Volume 93, Issue x

Wednesday, March 18, 1999


Costner at home on field

Death in Vegas turns up a disappointing success

Miguel innovates classic Meringue

An idiot's guide to the idiot box

John Popper snaps and crackles

Miguel innovates classic Meringue

Gazette file photo

QUALITY MENSWEAR AT AFFORDABLE PRICES. Latin music hopeful Juan Miguel salsas his way into the hearts of meringue fans worldwide with his frenetic brand of Latin tunes.

By Luke Rundle

Gazette Staff

With the current popularity of Latin music on the modern airwaves, demand for the art form remains quite high. Rather than emulating any of the artists behind this recent surge, musician Juan Miguel is keeping the genre fresh by adding unique variations and adapting the music to his own influences.

While respecting the work of the great meringue artists of the past, Miguel has taken the musical form in a brand new direction by using unconventional instruments and an hyperkinetic stage show.

His current independent release, Ojitos Lindos was produced by internationally acclaimed meringue producer Ramon Orlando Valoy, who has worked with Grammy winning Latin artists such as Juan Luis Guerra and his band 4:40. Recorded in both the Dominican Republic and Toronto and mixed at Truetone Studios in New York, the album displays Miguel's unconventional methods for achieving meringue madness in his audience.

"A normal band has the singer at the forefront, a few back-up vocalists at the sides and the band at the back, with no one moving but the singer. We have male and female back-up singers and the band gets up and dances, interacting with the audience," Miguel proudly states.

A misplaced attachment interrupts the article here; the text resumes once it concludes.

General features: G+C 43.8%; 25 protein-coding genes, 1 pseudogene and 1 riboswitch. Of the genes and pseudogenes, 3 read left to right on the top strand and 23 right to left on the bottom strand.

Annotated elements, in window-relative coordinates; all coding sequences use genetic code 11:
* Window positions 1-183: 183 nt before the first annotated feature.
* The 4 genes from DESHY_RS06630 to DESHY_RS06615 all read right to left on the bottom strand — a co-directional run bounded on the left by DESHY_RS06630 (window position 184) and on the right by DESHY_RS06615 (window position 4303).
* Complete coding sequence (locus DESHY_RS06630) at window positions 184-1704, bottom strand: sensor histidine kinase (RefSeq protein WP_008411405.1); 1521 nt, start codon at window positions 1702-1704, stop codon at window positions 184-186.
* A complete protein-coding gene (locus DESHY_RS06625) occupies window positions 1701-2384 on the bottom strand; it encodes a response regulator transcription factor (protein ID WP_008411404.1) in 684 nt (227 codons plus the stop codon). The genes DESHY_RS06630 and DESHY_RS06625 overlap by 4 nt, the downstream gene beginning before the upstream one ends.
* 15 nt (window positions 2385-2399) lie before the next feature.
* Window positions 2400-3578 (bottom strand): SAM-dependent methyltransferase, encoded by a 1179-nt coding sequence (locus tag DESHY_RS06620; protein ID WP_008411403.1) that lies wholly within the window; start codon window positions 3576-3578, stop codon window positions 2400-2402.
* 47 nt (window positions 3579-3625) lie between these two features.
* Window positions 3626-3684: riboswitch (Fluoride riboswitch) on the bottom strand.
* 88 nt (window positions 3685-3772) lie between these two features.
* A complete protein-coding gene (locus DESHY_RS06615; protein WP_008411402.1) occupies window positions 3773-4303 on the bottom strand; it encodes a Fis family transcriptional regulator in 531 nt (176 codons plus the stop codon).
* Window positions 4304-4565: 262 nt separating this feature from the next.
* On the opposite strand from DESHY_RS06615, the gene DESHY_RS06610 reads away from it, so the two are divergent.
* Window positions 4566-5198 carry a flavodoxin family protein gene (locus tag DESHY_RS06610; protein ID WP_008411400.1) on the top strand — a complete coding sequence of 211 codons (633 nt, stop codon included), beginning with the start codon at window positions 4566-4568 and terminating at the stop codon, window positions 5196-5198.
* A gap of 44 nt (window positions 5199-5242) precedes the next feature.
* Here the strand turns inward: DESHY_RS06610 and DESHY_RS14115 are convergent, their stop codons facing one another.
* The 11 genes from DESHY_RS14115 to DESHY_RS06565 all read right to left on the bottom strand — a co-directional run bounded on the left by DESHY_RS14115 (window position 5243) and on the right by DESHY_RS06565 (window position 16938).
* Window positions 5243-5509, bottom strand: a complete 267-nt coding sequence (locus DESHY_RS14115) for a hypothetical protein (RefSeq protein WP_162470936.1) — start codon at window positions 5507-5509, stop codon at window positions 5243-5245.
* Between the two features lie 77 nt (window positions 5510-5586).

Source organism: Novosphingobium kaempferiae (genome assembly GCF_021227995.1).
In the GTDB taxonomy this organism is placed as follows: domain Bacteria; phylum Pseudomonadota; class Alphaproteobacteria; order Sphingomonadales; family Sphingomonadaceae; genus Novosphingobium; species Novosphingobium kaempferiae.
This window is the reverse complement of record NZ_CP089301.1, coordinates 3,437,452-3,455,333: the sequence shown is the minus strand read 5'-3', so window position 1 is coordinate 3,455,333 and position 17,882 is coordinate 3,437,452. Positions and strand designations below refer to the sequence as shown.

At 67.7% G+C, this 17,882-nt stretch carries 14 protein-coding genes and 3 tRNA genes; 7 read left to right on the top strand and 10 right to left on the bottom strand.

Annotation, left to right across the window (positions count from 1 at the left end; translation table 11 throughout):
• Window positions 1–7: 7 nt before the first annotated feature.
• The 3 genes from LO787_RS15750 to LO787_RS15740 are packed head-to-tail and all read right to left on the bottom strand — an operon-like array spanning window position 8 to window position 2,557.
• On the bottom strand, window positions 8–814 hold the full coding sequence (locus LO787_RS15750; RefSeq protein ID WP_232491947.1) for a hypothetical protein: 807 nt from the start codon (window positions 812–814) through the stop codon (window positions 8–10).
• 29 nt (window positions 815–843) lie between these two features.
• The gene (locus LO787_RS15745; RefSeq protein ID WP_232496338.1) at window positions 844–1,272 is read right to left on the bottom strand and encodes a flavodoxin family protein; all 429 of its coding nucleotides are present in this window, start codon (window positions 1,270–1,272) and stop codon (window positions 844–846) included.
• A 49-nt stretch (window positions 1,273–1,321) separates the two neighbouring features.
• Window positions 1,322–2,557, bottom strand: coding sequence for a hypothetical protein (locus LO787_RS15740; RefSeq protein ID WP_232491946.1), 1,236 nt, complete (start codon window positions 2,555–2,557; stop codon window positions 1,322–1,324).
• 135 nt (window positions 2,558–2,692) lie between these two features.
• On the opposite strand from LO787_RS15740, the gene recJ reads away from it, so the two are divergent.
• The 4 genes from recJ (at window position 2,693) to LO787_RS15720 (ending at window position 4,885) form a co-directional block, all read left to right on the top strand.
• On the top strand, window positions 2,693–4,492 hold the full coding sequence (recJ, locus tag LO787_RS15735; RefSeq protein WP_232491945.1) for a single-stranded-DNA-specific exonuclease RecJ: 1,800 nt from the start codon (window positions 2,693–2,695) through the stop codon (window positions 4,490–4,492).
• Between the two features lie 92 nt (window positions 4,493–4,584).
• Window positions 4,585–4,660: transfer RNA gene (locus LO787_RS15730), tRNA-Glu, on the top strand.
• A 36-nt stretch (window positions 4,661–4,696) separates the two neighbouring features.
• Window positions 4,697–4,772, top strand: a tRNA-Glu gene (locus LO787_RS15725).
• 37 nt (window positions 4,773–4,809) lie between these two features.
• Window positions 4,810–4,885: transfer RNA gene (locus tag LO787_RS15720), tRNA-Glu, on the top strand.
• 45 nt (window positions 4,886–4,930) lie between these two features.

While he also does smaller shows, Miguel feels it is his larger live shows where his music is at its most infectious. He even involves members of the audience in his stage shows, showing them a few mambo dance steps or inviting a few on stage to perform with the dancers.

With his subtle singing style, Miguel stands in contrast to his more grand lyrical peers, whose broad stylings sometimes tend to overshadow the music. Miguel doesn't need to over-vocalize, however, as audiences contribute to the verses without even knowing what the mainly Spanish vocals mean. "It's actually funny in Toronto when we play the dance halls, because people learn the lyrics and sing along with us just because they like the sound of the words," Miguel claims.

He insists, however, his innovative approach to the elements of the music are responsible for much of his music's popularity. From adapting John Lennon's "Imagine" to meringue, to using instruments like the violin and accordion in the instrumentals, Miguel's sound is truly unique.

"You can't always give audiences the same stuff, or they're going to get bored," Miguel says. "A lot of other meringue bands tend to be very repetitive and we're trying to stay away from that."

With his current single, "Amor Curandero" residing at the number two position on many Toronto area stations, Miguel and his companions are looking forward to future tour dates. Booked to close a meringue festival in Vancouver, Miguel is planning tours through the Dominican Republic, Venezuela and the United States in the near future.

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Copyright The Gazette 1999